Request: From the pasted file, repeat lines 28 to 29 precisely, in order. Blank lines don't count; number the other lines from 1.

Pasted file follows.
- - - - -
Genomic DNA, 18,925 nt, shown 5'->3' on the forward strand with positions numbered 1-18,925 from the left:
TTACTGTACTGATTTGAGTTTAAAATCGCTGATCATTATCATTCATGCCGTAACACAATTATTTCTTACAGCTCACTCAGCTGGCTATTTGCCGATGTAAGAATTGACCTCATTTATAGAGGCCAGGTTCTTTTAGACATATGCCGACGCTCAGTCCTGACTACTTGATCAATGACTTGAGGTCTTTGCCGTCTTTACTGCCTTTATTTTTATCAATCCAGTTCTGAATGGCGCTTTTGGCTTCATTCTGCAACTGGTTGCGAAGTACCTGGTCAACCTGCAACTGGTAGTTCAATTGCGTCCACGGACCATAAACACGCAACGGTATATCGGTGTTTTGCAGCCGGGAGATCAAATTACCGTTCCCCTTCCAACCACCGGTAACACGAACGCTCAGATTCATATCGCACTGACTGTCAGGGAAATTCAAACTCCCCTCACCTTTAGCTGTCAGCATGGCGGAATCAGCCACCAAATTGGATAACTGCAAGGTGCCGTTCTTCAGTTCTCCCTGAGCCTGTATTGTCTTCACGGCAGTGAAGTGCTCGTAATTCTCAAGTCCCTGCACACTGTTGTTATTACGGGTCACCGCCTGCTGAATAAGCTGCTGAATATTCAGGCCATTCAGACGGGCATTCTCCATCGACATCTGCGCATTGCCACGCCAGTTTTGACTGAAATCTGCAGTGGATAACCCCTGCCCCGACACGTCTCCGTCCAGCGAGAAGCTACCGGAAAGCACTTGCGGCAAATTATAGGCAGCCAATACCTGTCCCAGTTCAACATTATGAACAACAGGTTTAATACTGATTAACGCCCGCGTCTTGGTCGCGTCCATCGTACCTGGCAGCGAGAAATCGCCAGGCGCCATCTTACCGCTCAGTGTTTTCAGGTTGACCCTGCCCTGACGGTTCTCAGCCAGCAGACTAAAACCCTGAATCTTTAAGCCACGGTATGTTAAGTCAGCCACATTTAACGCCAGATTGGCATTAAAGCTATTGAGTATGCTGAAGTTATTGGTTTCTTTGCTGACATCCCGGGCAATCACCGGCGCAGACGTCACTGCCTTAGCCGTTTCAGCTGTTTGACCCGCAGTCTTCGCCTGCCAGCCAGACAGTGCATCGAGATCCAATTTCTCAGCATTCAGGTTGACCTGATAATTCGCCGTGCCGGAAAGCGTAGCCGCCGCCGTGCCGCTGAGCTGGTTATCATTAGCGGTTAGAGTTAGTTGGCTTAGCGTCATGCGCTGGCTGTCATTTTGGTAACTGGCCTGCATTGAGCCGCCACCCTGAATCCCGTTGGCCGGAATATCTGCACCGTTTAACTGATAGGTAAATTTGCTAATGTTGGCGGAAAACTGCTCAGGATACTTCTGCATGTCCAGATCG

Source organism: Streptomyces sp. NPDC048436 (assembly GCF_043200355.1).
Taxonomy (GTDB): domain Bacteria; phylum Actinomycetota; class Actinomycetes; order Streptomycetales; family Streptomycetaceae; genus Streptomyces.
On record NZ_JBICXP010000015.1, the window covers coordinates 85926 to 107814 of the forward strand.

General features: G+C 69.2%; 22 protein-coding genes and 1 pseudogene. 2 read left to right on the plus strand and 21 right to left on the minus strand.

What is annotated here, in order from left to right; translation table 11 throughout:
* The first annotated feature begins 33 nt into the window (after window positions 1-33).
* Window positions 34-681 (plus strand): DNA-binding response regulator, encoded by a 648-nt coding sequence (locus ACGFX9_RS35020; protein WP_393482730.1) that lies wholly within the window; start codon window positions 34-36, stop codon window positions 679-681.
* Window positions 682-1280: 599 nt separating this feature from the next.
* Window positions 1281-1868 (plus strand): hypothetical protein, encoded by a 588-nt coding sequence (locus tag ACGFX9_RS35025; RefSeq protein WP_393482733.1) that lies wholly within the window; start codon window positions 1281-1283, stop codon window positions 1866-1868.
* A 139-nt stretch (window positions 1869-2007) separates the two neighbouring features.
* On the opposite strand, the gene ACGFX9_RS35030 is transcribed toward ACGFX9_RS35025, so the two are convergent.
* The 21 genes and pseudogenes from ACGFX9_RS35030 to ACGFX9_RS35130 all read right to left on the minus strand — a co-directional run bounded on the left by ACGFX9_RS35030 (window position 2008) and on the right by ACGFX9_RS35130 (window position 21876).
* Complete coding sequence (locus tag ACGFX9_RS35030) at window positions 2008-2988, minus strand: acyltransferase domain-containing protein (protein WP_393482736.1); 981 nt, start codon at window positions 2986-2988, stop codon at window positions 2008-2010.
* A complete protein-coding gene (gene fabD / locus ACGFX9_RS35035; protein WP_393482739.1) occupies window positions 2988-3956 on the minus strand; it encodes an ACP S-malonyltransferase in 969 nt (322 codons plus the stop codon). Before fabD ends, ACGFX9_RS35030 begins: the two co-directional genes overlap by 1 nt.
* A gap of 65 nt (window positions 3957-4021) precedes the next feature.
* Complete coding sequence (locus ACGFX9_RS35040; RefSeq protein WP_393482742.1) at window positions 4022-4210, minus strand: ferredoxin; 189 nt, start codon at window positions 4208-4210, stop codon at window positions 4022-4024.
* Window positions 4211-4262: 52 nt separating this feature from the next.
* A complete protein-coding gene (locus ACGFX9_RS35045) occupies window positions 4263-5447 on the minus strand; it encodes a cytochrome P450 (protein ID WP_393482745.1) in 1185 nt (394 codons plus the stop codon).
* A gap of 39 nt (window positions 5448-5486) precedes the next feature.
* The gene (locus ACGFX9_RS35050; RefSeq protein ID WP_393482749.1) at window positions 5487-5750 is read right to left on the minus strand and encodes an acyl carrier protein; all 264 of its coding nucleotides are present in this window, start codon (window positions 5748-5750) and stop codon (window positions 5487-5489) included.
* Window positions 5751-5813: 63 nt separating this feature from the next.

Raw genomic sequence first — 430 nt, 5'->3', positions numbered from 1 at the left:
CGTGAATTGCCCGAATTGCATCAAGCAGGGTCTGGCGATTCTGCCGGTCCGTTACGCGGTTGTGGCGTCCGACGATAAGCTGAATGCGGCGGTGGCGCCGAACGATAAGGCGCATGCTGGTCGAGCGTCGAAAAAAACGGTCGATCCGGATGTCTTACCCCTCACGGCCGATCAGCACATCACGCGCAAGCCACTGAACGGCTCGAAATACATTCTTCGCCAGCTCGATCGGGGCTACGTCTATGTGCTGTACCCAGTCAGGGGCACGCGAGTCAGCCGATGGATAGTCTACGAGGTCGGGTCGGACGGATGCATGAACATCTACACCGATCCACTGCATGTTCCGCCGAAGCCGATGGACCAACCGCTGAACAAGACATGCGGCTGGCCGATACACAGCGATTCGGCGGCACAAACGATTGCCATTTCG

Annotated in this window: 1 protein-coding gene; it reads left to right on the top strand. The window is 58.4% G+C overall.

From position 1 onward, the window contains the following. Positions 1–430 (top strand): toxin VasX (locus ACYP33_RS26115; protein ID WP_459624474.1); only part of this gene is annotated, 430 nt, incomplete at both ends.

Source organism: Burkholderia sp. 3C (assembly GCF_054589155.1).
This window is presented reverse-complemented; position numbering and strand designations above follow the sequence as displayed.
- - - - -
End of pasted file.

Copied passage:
Source organism: Burkholderia sp. 3C (assembly GCF_054589155.1).
This window is presented reverse-complemented; position numbering and strand designations above follow the sequence as displayed.